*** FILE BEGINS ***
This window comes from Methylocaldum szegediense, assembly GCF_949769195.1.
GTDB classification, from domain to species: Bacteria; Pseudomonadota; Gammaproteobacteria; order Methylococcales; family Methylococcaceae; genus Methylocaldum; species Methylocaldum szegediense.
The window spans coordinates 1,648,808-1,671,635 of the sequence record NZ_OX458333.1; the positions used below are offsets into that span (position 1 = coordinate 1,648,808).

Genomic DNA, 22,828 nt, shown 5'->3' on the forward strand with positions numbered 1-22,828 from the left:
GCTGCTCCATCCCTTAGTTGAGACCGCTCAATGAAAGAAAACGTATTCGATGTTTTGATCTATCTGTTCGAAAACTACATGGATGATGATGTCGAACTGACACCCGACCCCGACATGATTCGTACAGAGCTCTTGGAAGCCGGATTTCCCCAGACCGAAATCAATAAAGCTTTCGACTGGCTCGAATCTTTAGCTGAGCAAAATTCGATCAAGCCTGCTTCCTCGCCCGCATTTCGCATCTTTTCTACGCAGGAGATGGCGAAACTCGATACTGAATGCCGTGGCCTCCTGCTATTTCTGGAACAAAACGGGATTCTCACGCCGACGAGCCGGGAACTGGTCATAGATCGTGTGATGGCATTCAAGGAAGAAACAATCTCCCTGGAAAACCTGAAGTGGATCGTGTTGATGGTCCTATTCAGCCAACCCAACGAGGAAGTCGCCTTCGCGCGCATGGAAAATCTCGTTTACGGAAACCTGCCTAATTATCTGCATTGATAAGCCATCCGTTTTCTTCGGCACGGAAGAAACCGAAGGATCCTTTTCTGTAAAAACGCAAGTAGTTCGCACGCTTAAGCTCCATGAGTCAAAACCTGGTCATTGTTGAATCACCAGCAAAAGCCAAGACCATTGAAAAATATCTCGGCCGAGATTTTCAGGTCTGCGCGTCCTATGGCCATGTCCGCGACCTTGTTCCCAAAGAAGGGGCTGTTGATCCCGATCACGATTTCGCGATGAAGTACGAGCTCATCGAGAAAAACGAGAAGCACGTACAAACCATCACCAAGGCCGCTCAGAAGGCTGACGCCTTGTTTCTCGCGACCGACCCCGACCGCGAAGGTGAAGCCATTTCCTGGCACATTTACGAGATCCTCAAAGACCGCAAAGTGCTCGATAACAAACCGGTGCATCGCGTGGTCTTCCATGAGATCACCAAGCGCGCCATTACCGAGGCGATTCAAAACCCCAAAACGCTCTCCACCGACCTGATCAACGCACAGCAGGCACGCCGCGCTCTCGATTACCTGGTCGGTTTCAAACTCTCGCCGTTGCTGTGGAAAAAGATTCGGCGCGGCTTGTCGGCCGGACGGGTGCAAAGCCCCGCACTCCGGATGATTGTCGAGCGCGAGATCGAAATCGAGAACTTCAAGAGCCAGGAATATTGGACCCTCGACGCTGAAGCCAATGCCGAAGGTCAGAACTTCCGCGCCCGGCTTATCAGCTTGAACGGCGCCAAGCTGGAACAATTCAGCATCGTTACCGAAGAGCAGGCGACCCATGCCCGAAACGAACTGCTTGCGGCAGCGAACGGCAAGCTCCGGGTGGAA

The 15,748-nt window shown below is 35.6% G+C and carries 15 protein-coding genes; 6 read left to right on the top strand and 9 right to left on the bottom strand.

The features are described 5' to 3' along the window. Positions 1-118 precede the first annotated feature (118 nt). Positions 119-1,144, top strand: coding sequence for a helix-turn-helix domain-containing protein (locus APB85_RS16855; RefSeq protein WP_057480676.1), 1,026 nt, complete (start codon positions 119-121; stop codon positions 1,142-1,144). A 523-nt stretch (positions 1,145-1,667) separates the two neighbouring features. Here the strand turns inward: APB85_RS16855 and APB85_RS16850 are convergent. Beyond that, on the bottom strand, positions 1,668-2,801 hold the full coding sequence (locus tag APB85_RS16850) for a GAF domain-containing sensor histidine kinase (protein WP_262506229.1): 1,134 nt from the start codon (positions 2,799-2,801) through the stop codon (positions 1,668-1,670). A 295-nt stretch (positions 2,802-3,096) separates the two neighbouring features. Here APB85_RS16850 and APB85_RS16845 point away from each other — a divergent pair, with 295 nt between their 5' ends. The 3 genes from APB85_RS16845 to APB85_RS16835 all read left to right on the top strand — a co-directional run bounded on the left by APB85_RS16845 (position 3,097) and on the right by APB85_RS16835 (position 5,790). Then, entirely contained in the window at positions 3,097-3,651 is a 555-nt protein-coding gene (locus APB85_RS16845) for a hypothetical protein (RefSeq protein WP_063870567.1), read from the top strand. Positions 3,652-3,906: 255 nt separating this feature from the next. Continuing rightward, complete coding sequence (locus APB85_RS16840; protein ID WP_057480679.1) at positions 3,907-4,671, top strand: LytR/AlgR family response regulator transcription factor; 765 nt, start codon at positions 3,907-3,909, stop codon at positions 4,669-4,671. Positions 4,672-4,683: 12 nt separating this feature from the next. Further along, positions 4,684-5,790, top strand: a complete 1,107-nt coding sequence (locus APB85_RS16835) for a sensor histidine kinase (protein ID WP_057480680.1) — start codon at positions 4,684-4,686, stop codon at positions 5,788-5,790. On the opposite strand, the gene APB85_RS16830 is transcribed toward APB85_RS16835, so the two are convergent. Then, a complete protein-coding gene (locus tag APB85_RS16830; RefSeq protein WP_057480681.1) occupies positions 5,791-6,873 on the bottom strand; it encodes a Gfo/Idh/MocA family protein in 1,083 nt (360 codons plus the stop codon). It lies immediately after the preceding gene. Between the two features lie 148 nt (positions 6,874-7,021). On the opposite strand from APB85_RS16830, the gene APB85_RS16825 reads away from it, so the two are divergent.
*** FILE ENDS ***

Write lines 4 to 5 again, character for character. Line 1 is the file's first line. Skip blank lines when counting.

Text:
Genomic DNA, 22,828 nt, shown 5'->3' on the forward strand with positions numbered 1-22,828 from the left:
GCTGCTCCATCCCTTAGTTGAGACCGCTCAATGAAAGAAAACGTATTCGATGTTTTGATCTATCTGTTCGAAAACTACATGGATGATGATGTCGAACTGACACCCGACCCCGACATGATTCGTACAGAGCTCTTGGAAGCCGGATTTCCCCAGACCGAAATCAATAAAGCTTTCGACTGGCTCGAATCTTTAGCTGAGCAAAATTCGATCAAGCCTGCTTCCTCGCCCGCATTTCGCATCTTTTCTACGCAGGAGATGGCGAAACTCGATACTGAATGCCGTGGCCTCCTGCTATTTCTGGAACAAAACGGGATTCTCACGCCGACGAGCCGGGAACTGGTCATAGATCGTGTGATGGCATTCAAGGAAGAAACAATCTCCCTGGAAAACCTGAAGTGGATCGTGTTGATGGTCCTATTCAGCCAACCCAACGAGGAAGTCGCCTTCGCGCGCATGGAAAATCTCGTTTACGGAAACCTGCCTAATTATCTGCATTGATAAGCCATCCGTTTTCTTCGGCACGGAAGAAACCGAAGGATCCTTTTCTGTAAAAACGCAAGTAGTTCGCACGCTTAAGCTCCATGAGTCAAAACCTGGTCATTGTTGAATCACCAGCAAAAGCCAAGACCATTGAAAAATATCTCGGCCGAGATTTTCAGGTCTGCGCGTCCTATGGCCATGTCCGCGACCTTGTTCCCAAAGAAGGGGCTGTTGATCCCGATCACGATTTCGCGATGAAGTACGAGCTCATCGAGAAAAACGAGAAGCACGTACAAACCATCACCAAGGCCGCTCAGAAGGCTGACGCCTTGTTTCTCGCGACCGACCCCGACCGCGAAGGTGAAGCCATTTCCTGGCACATTTACGAGATCCTCAAAGACCGCAAAGTGCTCGATAACAAACCGGTGCATCGCGTGGTCTTCCATGAGATCACCAAGCGCGCCATTACCGAGGCGATTCAAAACCCCAAAACGCTCTCCACCGACCTGATCAACGCACAGCAGGCACGCCGCGCTCTCGATTACCTGGTCGGTTTCAAACTCTCGCCGTTGCTGTGGAAAAAGATTCGGCGCGGCTTGTCGGCCGGACGGGTGCAAAGCCCCGCACTCCGGATGATTGTCGAGCGCGAGATCGAAATCGAGAACTTCAAGAGCCAGGAATATTGGACCCTCGACGCTGAAGCCAATGCCGAAGGTCAGAACTTCCGCGCCCGGCTTATCAGCTTGAACGGCGCCAAGCTGGAACAATTCAGCATCGTTACCGAAGAGCAGGCGACCCATGCCCGAAACGAACTGCTTGCGGCAGCGAACGGCAAGCTCCGGGTGGAA